This pierogi maker's key to success was building on its local roots to compete with corporate food giants.
Five Best Hometown Businesses
Business:Ateeco Inc. Place: Shenandoah, Pa., population 6,000 Owners: The brothers Twardzik Key to success: Building on local ethnic roots to compete with food giants
When Tim Twardzik tells you that a Volkswagen Beetle viewed from the side looks a lot like a pierogi, it becomes crystal clear that the guy has a one-track mind. And that's good for his company, Ateeco Inc., and good for his hometown of Shenandoah, Pa. At Ateeco 350 employees turn out 8.5 million Mrs. T's pierogies a week. For the uninitiated: pierogies, a staple in every self-respecting Polish household, are like dumplings -- semicircles of dough filled with potatoes, cheese, sauerkraut, and onions -- or, less traditionally, roasted garlic or jalapeños.
Twardzik and his brother Tom bought Ateeco from their dad, Ted Sr., nine years ago and have since grown the company from $10 million in sales to $49 million today. They've done so by going after an avid ethnic market that the giants -- Nestlé, Kraft, and ConAgra Foods -- have largely left unserved. At the same time, they've resisted offers from potential acquirers. "We get a letter every week," says Tim.
Ted Twardzik Sr. started Ateeco in 1952, replicating his mother's pierogi recipe on her kitchen table until the mess became so unbearable that his mother demanded that he set up shop elsewhere. Shenandoah's Eastern European immigrants were grateful consumers, but Ted Sr. grew the company by downplaying its ethnic roots and instead appealing to "mothers with fussy kids," who found in the pierogi a child-friendly food. By the late 1980s, Ateeco had become Shenandoah's largest and most paternalistic employer.
But in 1989, Ted Sr. wanted to retire -- and he wasn't sure that his sons were ready to run Ateeco. So he put the company up for sale, hoping that a buyer would groom his successors better than he could. Within a year, the company had a signed letter of intent. But the third meeting, held in New York City with the acquirer, was an eye-opener. The suitor, once so effusive, suddenly showed its true colors. The company's day-care center and gym were liabilities, said the lawyers, implying that they would have to go. Moreover, the Twardziks came to believe that the buyer would relocate Ateeco. On the way home, the two brothers appealed to their father. Recalls Tim, "We said to him, 'In three months, we're going to be fired and the plant will probably be moved. Would you give us a chance to run it?" Conceding to his sons' argument that Ateeco owed a debt to the community and should remain there, Ted Sr. sold the company to Tim and Tom in 1992. Ted Jr. joined the company last year.
Since 1992 the brothers have taken Mrs. T's into grocers from coast to coast, says Tim -- into markets that the Twardziks have captured one at a time by emphasizing their Polish roots as much as their father had downplayed them. "You're competing with companies that have a bigger pot of money," says Tim. "You need to be more creative and fill little niches." To win freezer space, the Twardziks bombard grocery stores with market research that proves the pierogies' profitability. To overcome the second hurdle -- pierogi ignorance -- they follow up with in-store demonstrations and samplings at more than 230 events annually.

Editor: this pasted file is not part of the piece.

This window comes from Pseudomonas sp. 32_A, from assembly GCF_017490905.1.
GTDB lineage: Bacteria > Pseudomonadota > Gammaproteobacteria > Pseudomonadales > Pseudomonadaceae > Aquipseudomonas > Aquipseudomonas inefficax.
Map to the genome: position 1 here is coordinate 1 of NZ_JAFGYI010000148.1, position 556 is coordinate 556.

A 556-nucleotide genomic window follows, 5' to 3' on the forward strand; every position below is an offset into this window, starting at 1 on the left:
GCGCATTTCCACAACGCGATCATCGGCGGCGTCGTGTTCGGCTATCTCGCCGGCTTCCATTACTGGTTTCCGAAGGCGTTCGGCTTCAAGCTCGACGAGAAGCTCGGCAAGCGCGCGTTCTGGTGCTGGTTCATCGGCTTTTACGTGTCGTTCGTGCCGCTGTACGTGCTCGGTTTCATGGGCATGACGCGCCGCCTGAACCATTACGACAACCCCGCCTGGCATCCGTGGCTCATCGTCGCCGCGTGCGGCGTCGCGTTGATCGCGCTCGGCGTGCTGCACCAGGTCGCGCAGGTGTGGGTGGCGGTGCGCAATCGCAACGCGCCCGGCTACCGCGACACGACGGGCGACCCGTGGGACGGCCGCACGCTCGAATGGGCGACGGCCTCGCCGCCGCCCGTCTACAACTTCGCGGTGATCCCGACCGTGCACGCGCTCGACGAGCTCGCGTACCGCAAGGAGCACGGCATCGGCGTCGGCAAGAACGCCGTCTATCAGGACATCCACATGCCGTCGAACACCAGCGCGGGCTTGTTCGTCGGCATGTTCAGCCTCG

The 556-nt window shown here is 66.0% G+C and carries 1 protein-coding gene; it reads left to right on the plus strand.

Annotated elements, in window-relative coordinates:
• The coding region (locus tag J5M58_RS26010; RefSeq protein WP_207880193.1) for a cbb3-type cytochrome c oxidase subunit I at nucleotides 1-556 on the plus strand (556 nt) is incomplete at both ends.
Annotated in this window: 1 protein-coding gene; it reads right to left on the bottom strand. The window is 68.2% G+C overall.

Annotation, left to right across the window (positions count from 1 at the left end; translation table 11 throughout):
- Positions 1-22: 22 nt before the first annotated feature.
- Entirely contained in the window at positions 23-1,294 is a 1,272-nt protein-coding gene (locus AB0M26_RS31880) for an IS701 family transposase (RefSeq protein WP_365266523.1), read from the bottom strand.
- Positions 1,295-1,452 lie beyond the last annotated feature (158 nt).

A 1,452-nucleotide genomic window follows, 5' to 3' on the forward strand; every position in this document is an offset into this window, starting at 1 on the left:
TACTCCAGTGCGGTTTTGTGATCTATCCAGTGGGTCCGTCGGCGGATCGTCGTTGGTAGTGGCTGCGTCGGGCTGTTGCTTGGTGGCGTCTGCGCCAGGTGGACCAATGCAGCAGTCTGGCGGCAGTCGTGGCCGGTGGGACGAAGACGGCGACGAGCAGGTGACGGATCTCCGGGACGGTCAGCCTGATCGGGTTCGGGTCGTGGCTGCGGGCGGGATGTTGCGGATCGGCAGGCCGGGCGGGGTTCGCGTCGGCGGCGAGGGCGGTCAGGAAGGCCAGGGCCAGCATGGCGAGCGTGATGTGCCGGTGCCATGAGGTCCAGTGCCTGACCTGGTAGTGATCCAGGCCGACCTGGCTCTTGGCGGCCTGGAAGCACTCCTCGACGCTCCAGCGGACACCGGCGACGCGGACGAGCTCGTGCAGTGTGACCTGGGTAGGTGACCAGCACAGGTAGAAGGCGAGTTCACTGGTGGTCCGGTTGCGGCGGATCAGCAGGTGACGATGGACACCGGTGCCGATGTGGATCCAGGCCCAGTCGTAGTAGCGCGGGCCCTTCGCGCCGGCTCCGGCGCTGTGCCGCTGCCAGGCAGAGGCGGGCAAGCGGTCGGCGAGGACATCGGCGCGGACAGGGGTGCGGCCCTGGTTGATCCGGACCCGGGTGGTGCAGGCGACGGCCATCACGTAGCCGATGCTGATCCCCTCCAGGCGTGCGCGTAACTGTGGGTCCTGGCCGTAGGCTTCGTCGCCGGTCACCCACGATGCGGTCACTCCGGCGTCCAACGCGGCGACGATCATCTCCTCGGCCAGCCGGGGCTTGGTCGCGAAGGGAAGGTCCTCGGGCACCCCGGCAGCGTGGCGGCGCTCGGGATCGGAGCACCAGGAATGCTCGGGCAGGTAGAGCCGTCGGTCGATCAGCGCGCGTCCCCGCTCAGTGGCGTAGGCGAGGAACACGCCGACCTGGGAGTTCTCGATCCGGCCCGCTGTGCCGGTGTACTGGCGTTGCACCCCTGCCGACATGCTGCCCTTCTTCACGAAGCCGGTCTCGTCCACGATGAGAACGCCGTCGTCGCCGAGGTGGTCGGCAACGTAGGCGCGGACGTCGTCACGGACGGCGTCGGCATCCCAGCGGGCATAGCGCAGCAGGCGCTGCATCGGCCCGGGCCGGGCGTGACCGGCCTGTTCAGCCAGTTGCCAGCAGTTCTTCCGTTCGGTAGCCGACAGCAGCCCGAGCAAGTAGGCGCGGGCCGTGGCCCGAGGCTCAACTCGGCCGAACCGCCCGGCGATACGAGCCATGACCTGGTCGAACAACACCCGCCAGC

It's all in the name of consumer education. "We not only have to drive our brand," says Tim. "We have to drive the entire category." So far, Ateeco appears to virtually own the category -- a true David among the frozen-food Goliaths.
"You're competing with companies that have a bigger pot of money. You need to be more creative," says Tim Twardzik.
But although the Twardziks now have a national presence, they've remained firmly focused on Shenandoah. Last year Ateeco saved Shenandoah at least $7 million by giving back to the district the school building the company had bought 20 years before. The school district is now planning to renovate the old school.
But being the company in a company town isn't always one big happy polka party. Some people had their hearts set on a new $7-million school building. And when Ateeco opened a second plant, in East Greenville, Pa., five years ago, there were rumors that the family planned to close down the Shenandoah plant and put townspeople out of work. Now there's worry that Ateeco's plans to automate will trigger job layoffs. The Twardziks try to reassure, but they know well enough that you can never please everyone. They'll simply do what all hometown companies must do: remain true to their strategy and to their community and hope the scales remain tipped in their favor. It seems to be working so far. "The Twardziks have big hearts," says Mayor John Thomas. "If it weren't for them, where would our community be right now?"